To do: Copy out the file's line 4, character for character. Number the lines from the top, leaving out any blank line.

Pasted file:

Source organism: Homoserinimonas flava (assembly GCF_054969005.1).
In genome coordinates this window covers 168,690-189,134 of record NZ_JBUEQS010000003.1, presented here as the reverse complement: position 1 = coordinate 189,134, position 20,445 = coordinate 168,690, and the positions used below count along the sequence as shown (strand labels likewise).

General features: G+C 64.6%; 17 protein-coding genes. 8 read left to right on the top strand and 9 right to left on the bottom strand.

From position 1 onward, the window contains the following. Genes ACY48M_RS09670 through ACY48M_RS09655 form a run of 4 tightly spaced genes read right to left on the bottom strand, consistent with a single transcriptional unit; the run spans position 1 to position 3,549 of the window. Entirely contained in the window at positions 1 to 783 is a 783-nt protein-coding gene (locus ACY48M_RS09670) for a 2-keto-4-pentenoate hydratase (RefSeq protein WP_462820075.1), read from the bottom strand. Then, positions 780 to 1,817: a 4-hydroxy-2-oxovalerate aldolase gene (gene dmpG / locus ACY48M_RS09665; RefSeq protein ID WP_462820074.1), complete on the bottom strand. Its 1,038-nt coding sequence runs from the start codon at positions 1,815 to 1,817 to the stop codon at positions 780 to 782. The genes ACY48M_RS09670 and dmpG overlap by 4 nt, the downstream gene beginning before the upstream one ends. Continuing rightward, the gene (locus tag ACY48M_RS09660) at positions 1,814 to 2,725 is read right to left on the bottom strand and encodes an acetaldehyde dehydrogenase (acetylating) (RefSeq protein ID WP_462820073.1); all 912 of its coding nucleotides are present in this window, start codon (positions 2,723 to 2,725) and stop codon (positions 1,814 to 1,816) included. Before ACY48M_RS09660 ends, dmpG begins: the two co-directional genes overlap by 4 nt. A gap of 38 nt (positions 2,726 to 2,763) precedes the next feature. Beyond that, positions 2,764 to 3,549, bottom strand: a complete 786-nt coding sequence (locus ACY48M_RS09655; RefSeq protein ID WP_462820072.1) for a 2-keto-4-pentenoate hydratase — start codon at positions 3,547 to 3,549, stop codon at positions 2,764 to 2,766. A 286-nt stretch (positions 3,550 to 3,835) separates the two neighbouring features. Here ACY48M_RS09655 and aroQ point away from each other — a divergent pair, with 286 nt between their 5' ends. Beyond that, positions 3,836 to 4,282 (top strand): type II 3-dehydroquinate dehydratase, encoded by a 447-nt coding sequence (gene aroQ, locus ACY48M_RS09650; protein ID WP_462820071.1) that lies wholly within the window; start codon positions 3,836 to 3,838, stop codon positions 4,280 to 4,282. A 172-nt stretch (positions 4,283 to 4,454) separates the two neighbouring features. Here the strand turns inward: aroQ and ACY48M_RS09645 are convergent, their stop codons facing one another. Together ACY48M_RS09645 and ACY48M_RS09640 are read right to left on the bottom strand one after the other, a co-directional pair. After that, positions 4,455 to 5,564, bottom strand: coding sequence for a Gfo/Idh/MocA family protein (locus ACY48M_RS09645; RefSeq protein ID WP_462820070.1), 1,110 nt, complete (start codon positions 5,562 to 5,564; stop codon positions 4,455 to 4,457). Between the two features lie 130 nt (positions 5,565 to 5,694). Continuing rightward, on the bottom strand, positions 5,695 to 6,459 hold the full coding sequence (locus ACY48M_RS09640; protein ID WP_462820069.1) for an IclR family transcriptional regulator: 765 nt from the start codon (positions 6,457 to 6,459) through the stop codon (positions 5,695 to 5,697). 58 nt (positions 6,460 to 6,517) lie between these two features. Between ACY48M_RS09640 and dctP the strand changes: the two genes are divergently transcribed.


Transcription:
From position 1 onward, the window contains the following. Genes ACY48M_RS09670 through ACY48M_RS09655 form a run of 4 tightly spaced genes read right to left on the bottom strand, consistent with a single transcriptional unit; the run spans position 1 to position 3,549 of the window. Entirely contained in the window at positions 1 to 783 is a 783-nt protein-coding gene (locus ACY48M_RS09670) for a 2-keto-4-pentenoate hydratase (RefSeq protein WP_462820075.1), read from the bottom strand. Then, positions 780 to 1,817: a 4-hydroxy-2-oxovalerate aldolase gene (gene dmpG / locus ACY48M_RS09665; RefSeq protein ID WP_462820074.1), complete on the bottom strand. Its 1,038-nt coding sequence runs from the start codon at positions 1,815 to 1,817 to the stop codon at positions 780 to 782. The genes ACY48M_RS09670 and dmpG overlap by 4 nt, the downstream gene beginning before the upstream one ends. Continuing rightward, the gene (locus tag ACY48M_RS09660) at positions 1,814 to 2,725 is read right to left on the bottom strand and encodes an acetaldehyde dehydrogenase (acetylating) (RefSeq protein ID WP_462820073.1); all 912 of its coding nucleotides are present in this window, start codon (positions 2,723 to 2,725) and stop codon (positions 1,814 to 1,816) included. Before ACY48M_RS09660 ends, dmpG begins: the two co-directional genes overlap by 4 nt. A gap of 38 nt (positions 2,726 to 2,763) precedes the next feature. Beyond that, positions 2,764 to 3,549, bottom strand: a complete 786-nt coding sequence (locus ACY48M_RS09655; RefSeq protein ID WP_462820072.1) for a 2-keto-4-pentenoate hydratase — start codon at positions 3,547 to 3,549, stop codon at positions 2,764 to 2,766. A 286-nt stretch (positions 3,550 to 3,835) separates the two neighbouring features. Here ACY48M_RS09655 and aroQ point away from each other — a divergent pair, with 286 nt between their 5' ends. Beyond that, positions 3,836 to 4,282 (top strand): type II 3-dehydroquinate dehydratase, encoded by a 447-nt coding sequence (gene aroQ, locus ACY48M_RS09650; protein ID WP_462820071.1) that lies wholly within the window; start codon positions 3,836 to 3,838, stop codon positions 4,280 to 4,282. A 172-nt stretch (positions 4,283 to 4,454) separates the two neighbouring features. Here the strand turns inward: aroQ and ACY48M_RS09645 are convergent, their stop codons facing one another. Together ACY48M_RS09645 and ACY48M_RS09640 are read right to left on the bottom strand one after the other, a co-directional pair. After that, positions 4,455 to 5,564, bottom strand: coding sequence for a Gfo/Idh/MocA family protein (locus ACY48M_RS09645; RefSeq protein ID WP_462820070.1), 1,110 nt, complete (start codon positions 5,562 to 5,564; stop codon positions 4,455 to 4,457). Between the two features lie 130 nt (positions 5,565 to 5,694). Continuing rightward, on the bottom strand, positions 5,695 to 6,459 hold the full coding sequence (locus ACY48M_RS09640; protein ID WP_462820069.1) for an IclR family transcriptional regulator: 765 nt from the start codon (positions 6,457 to 6,459) through the stop codon (positions 5,695 to 5,697). 58 nt (positions 6,460 to 6,517) lie between these two features. Between ACY48M_RS09640 and dctP the strand changes: the two genes are divergently transcribed.